President Trump came into office last year promising a prompt rollback of destructive regulation of carbon dioxide and a new era of "energy dominance" for America. Just two months into his presidency, in March 2017, Trump issued an Executive Order directing all executive agencies to "review existing regulations that potentially burden the development or use of domestically produced energy resources and appropriately suspend, revise, or rescind those that unduly burden the development of domestic energy resources. . . ." On June 1, 2017, Trump announced that the U.S. would withdraw from the Paris climate accord. And in October 2017, EPA Administrator Scott Pruitt announced, in a notice of proposed rule making, that the so-called Clean Power Plan -- an Obama-era regulatory initiative seeking to wipe out the generation of electricity by coal in the U.S. -- would be revised or scrapped.
Meanwhile, you can tell from the recent substantial lack of news on the climate front from the mainstream media that climate hysteria, both in the U.S. and internationally, is unraveling with remarkable rapidity. Just since early 2016, world temperatures are down by about two-thirds of a degree C -- which is well more than half of the 20th century warming. Canadian and Australian voters are resoundingly repudiating carbon taxes. In the UK, after years of delay, the first horizontally-drilled wells using fracking technology are finally moving forward. Germany has conceded that it will come nowhere near its previous carbon-reduction goals, and has stopped making any serious attempt to reach same. The third world, led by China and India, proceeds with plans to build and deploy some 1600 new coal-fired power plants.
Obviously, whatever pieties may continue to be uttered, no one with a brain cares about the bogeyman of "carbon emissions" any more. The U.S., as the leader in fracking technology and with vast reserves of coal, oil and gas, seems poised for the energy dominance promised by the President. Can anything stop us now? Unfortunately, there is a significant remaining obstacle. It is a landmine of the legal variety, planted by the Obama administration with the intent to have it blow up any efforts to revert from fantasy schemes of non-functional intermittent energy back to a system of inexpensive energy that actually works.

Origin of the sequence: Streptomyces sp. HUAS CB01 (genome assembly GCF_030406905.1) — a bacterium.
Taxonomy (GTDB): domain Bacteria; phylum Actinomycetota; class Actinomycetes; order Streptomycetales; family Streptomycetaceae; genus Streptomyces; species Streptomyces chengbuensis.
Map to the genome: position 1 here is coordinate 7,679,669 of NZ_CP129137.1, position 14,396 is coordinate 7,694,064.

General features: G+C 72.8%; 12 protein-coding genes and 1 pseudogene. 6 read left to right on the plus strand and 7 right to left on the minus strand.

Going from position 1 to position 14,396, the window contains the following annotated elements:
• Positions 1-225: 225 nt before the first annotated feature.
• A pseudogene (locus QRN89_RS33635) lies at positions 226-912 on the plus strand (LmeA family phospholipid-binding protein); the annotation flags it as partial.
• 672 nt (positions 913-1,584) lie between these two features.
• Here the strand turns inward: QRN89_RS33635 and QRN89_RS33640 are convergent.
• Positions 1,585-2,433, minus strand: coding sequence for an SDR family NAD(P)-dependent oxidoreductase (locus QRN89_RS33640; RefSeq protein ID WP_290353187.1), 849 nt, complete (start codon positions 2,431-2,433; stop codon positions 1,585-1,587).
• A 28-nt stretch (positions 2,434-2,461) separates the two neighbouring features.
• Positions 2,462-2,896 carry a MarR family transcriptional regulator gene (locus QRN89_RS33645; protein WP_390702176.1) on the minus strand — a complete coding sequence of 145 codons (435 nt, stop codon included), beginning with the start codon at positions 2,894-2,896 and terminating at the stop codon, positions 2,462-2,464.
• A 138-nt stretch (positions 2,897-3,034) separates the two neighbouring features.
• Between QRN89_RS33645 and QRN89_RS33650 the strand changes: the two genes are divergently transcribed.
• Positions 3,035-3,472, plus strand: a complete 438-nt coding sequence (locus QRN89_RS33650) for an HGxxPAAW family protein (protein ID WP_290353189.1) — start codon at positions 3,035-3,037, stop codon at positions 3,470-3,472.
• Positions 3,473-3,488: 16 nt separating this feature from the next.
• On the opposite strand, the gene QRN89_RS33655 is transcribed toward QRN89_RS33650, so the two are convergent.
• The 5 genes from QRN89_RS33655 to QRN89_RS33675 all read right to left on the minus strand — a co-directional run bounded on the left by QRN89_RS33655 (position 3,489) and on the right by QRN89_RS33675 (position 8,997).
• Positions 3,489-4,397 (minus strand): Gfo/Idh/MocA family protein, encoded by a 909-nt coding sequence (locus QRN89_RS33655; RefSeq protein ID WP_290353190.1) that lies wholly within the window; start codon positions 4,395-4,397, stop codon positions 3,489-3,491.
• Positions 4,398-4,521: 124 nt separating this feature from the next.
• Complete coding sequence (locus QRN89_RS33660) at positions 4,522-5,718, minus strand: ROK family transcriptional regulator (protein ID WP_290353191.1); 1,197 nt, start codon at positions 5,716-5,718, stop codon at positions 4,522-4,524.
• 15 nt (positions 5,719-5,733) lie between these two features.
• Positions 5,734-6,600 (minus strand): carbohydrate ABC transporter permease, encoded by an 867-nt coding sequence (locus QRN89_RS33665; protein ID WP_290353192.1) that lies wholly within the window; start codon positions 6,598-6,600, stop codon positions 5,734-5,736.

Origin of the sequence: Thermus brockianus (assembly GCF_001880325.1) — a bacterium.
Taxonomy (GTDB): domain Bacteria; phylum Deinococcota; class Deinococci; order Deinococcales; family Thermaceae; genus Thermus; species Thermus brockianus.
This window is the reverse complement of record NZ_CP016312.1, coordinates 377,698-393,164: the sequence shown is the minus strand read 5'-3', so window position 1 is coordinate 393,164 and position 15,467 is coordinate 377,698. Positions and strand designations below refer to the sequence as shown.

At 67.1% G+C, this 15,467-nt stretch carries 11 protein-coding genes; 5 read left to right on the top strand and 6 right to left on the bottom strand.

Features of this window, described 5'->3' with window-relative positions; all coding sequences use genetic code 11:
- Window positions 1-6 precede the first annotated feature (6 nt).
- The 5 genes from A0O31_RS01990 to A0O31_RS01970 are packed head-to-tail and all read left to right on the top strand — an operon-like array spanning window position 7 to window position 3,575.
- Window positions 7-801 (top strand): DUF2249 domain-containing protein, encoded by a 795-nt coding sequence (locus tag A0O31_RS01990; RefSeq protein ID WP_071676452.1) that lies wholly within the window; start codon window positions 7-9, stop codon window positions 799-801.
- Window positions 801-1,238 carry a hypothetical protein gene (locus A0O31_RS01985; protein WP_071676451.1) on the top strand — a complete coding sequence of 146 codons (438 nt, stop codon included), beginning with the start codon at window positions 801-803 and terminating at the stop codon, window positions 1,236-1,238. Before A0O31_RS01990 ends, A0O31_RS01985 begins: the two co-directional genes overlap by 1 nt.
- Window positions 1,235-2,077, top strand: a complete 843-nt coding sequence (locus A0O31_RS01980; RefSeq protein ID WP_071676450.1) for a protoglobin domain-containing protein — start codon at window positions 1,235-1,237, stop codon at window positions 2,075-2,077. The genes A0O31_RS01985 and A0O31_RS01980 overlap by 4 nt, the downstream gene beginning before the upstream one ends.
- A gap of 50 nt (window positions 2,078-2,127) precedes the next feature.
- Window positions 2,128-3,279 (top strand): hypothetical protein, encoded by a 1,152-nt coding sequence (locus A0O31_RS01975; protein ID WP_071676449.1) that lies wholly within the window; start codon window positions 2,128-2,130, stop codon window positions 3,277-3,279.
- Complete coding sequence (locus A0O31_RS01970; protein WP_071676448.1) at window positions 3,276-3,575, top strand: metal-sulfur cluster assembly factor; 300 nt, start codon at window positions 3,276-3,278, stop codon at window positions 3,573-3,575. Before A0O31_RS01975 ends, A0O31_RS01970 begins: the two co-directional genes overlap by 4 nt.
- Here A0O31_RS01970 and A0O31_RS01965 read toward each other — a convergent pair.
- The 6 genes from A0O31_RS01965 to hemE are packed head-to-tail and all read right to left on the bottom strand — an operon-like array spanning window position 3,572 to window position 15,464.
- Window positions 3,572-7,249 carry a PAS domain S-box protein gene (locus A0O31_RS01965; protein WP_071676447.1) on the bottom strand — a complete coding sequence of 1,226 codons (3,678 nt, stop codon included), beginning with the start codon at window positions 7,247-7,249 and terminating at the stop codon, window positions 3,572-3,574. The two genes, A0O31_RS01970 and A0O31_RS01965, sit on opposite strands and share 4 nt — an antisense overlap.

I'm referring, of course, to the so-called Endangerment Finding (EF) of the EPA, issued in 2009, that found CO2 and other "greenhouse gases" constitute a "danger" to human health and safety through contributing to global warming. Burning fossil fuels (coal, oil, natural gas) produces CO2. To stop the burning of fossil fuels, you would more or less need to shut down the economy. And yet, so far, in the various deregulatory energy initiatives of the Trump EPA and Energy Department, there has been no effort of any kind to take on the EF.
Most recently EPA has been moving forward with plans to replace the Clean Power Plan. On July 10, a proposed rule for the replacement was forwarded to the White House Office of Management and Budget for review. It is believed that the proposed new rule would allow coal and other fossil fuel power plants to continue operating, and even be upgraded. But at this point, further details have not been released. There is no suggestion that the proposed replacement involves tackling the EF in any respect.
Meanwhile, litigious environmental groups stand at the ready to use the EF in the courts in every way possible to seek to undo deregulation, and to block pipelines, leases, and any or all other development of fossil fuels or associated infrastructure. Scores of such cases are already pending nationwide. Here is a link to a Columbia University website that compiles many of these cases from courts around the country.
As one example, in Sierra Club v FERC, decided by the DC Circuit in 2017, the environmental group challenged a permit for new natural gas pipelines on the ground that the relevant environmental impact statement did not consider the impacts of emissions of greenhouse gases (mainly CO2) from the burning of the gas proposed to be transported. FERC conceded (why?????) that "fossil fuel GHG emissions are the primary driver of climate change." The court ordered revisions of the EIS to consider that issue -- the start of a process that undoubtedly would trigger a new round of litigation and lead to years of delays, if not killing the project outright.
This website has on multiple occasions covered the repeated invalidation of the EF by the accumulation of real world evidence and application of the scientific method over the last decade. On inauguration day (January 20, 2017) my client the Concerned Household Electricity Consumers Council filed a Petition with EPA demanding reconsideration of the EF and citing definitive research establishing the invalidation of the Finding. For more on the subject, see "It's Time For EPA To Reconsider And Rescind The Endangerment Finding" from April 2017, and "More Reasons To Vacate The Endangerment Finding" from February 2018.
As long as the EF remains in place, the administration foolishly concedes to environmental activists and random district judges the ability to delay, obstruct, and potentially stop the march to U.S. energy dominance. With the "science" backing up the EF now thoroughly discredited, there is no reason to make an such concession.